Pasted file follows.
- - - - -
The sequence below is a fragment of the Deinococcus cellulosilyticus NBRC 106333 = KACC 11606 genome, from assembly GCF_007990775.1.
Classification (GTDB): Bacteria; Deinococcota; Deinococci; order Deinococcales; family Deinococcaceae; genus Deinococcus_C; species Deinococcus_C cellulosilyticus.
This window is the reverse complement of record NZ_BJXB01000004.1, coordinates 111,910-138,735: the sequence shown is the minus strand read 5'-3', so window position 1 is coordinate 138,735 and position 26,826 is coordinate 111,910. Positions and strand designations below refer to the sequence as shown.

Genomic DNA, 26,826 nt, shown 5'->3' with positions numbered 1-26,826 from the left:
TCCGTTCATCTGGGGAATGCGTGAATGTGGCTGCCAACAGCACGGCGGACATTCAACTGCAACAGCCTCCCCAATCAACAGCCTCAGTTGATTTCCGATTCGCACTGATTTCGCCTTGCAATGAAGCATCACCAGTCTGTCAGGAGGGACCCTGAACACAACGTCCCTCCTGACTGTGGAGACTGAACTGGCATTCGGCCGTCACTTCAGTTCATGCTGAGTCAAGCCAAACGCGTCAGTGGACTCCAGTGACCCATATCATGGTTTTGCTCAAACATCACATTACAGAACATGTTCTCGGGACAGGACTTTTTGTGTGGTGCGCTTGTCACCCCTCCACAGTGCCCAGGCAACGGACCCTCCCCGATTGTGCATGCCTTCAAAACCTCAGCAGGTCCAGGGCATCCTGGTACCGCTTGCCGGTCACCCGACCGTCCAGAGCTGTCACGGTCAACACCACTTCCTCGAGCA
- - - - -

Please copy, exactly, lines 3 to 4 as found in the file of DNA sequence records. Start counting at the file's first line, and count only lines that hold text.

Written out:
This window is the reverse complement of record NZ_BJXB01000004.1, coordinates 111,910-138,735: the sequence shown is the minus strand read 5'-3', so window position 1 is coordinate 138,735 and position 26,826 is coordinate 111,910. Positions and strand designations below refer to the sequence as shown.

Genomic DNA, 26,826 nt, shown 5'->3' with positions numbered 1-26,826 from the left: